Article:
The Shop on the Samsung H1 is well laid out – but the selection of applications currently available is a little bit poor – as is the fact you have to enter the application and then ask for more information to find out whether you have to pay for the option or not.

Downloading is quick, and the cool thing is in the future this application store (which is co-developed by three other massive networks worldwide) will see apps running on a much wider range of handsets than other competing application stores.

Vodafone 360 samsung h1

That doesn't mean those on offer now are adequate – there's no decent Twitter client on there, and the best thing we could find to play with is a version of Connect-4 (which they've recently updated in real life – what's happening to our childhood games?).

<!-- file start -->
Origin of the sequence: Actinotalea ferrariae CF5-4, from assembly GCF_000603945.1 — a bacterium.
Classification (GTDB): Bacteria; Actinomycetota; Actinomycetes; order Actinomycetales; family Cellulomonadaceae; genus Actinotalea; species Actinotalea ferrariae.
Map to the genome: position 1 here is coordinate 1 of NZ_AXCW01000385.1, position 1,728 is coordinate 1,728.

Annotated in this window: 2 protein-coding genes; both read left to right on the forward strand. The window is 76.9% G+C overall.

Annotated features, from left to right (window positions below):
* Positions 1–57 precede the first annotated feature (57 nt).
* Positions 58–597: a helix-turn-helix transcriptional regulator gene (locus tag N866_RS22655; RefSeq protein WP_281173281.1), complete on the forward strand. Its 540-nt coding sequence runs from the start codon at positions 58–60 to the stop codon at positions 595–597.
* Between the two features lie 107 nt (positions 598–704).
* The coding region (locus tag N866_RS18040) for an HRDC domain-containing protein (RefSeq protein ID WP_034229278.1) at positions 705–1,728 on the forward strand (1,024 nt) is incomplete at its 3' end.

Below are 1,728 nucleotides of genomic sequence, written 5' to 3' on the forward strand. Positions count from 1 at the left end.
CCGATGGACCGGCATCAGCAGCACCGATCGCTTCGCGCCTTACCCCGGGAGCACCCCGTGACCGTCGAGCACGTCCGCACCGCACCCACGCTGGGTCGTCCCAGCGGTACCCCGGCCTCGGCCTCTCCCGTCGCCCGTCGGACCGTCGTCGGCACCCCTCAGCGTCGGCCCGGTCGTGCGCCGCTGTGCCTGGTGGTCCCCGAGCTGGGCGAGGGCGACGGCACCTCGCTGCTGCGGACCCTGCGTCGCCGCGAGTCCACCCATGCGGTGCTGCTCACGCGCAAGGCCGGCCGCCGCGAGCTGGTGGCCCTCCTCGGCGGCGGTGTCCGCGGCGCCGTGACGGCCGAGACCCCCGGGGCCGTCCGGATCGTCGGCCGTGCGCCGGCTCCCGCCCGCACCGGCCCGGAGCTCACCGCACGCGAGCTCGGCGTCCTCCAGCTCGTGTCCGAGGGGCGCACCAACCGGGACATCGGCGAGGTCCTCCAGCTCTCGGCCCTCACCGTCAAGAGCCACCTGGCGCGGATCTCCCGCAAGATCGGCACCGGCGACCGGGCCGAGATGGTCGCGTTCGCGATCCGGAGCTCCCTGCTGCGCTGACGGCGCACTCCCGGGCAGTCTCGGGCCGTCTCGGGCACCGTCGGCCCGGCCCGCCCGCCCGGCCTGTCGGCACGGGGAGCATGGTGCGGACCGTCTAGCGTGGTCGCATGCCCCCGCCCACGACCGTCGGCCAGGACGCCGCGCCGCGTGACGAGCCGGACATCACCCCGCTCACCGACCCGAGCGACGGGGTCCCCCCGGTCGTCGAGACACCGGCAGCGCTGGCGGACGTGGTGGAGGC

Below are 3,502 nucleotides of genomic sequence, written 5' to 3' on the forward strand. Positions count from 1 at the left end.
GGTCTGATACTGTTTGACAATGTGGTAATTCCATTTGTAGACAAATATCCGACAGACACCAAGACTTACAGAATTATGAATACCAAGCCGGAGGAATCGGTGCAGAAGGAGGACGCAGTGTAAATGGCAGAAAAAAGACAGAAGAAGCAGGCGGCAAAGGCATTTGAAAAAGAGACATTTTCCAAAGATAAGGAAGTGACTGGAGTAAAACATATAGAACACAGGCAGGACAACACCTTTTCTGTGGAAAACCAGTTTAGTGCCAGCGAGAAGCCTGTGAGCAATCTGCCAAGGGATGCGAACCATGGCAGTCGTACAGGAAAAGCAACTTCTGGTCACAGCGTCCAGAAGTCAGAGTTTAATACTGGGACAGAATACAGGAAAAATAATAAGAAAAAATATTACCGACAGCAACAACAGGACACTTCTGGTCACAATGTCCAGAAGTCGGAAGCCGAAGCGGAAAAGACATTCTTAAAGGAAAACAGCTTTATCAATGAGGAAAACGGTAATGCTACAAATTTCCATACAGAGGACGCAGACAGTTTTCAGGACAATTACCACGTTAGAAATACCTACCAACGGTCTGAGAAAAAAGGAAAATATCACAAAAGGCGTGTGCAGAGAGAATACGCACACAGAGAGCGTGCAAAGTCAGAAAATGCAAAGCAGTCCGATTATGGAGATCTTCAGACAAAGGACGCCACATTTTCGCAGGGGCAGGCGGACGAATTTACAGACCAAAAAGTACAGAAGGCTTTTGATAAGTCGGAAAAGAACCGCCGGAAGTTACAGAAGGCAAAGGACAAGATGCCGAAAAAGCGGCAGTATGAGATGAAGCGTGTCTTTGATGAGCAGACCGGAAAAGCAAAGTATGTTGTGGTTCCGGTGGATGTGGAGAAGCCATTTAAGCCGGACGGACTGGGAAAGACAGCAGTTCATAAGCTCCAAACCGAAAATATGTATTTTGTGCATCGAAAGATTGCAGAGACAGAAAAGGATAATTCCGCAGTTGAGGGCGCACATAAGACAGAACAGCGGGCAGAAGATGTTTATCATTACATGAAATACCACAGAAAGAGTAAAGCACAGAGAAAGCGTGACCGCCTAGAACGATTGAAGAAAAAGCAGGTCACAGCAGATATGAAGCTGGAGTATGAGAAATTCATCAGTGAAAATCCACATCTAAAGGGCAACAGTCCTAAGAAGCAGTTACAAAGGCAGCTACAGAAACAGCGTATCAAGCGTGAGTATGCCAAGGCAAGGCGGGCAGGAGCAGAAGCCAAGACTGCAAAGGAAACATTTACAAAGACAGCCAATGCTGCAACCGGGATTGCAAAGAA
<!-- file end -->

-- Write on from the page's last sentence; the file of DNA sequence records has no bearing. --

The gaming options on the H1 are average – we like Kroll because it's an odd platform/RPG that is very difficult to play. Asphalt 4, which seems to be licensed to appear on every phone in the world, is less of a good option – anyone that's played ANY car game on the iPhone will be bitterly disappointed that this is the only option for racing.

Vodafone 360 samsung h1

Maps

Of course, Vodafone has included its own version of mapping software, which is crucial to the success of 360 - allowing your friends to send you nudges of where they are, and those to be seen on the map is pretty cool.

However the mapping software itself isn't that great – it only allows you see things in a weird cartoony font.

Vodafone 360 samsung h1Vodafone 360 samsung h1

It is cool that you can see where your contacts are using the map (providing they've sent you information on where they are) and you also get the chance to look at user generated content, with other 360 users telling you about cool places or routes to look at.

Vodafone 360 samsung h1

We're sad that it doesn't have a satellite route and the navigation software is a bit clunky – plus the GPS also takes a while to get a fix.